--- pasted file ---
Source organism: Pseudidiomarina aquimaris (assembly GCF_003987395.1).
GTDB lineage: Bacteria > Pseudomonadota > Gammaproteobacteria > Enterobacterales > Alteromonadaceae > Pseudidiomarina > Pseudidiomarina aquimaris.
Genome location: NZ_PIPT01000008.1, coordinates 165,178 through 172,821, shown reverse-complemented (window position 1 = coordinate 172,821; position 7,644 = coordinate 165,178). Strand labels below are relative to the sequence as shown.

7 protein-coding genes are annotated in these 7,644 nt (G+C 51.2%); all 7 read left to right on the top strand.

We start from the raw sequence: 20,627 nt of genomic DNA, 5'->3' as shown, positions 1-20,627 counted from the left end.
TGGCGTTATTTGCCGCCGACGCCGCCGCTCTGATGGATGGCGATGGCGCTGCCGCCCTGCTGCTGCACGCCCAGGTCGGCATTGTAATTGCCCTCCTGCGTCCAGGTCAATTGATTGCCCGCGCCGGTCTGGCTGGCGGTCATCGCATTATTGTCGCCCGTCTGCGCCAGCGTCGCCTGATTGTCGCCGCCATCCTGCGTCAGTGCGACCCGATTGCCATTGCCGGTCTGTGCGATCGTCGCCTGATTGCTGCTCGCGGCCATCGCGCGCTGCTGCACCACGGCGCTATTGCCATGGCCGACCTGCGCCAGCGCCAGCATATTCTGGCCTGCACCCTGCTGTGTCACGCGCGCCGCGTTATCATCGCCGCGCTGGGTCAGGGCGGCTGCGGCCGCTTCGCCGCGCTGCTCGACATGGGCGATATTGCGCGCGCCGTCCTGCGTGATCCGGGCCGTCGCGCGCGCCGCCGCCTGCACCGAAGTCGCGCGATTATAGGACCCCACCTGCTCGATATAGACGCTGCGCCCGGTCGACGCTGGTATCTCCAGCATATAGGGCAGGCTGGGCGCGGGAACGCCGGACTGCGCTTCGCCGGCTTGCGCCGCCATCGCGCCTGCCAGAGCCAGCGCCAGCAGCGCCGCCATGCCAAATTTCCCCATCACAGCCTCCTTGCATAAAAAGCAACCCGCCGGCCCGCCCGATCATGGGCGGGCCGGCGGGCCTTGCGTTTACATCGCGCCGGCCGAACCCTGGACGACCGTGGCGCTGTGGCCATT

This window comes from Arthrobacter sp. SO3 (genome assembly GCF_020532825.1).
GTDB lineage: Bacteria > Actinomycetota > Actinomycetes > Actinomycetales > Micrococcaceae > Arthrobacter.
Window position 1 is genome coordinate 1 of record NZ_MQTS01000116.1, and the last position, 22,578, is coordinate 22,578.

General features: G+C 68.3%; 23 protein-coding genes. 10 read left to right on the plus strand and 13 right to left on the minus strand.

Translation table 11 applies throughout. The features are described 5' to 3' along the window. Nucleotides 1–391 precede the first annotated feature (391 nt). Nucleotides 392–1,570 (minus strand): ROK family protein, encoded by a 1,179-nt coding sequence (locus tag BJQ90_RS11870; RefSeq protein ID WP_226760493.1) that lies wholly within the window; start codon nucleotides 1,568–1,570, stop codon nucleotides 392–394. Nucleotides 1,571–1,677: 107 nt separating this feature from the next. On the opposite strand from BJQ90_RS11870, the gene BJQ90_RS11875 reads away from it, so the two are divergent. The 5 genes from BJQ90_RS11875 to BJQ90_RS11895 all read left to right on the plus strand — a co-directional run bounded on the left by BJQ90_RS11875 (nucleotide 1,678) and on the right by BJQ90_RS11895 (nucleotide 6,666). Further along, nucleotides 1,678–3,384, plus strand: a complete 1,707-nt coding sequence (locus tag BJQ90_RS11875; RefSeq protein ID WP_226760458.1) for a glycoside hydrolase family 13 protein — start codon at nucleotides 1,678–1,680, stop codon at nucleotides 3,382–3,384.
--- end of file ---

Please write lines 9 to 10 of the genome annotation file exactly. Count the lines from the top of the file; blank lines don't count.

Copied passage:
Window position 1 is genome coordinate 1 of record NZ_MQTS01000116.1, and the last position, 22,578, is coordinate 22,578.

General features: G+C 68.3%; 23 protein-coding genes. 10 read left to right on the plus strand and 13 right to left on the minus strand.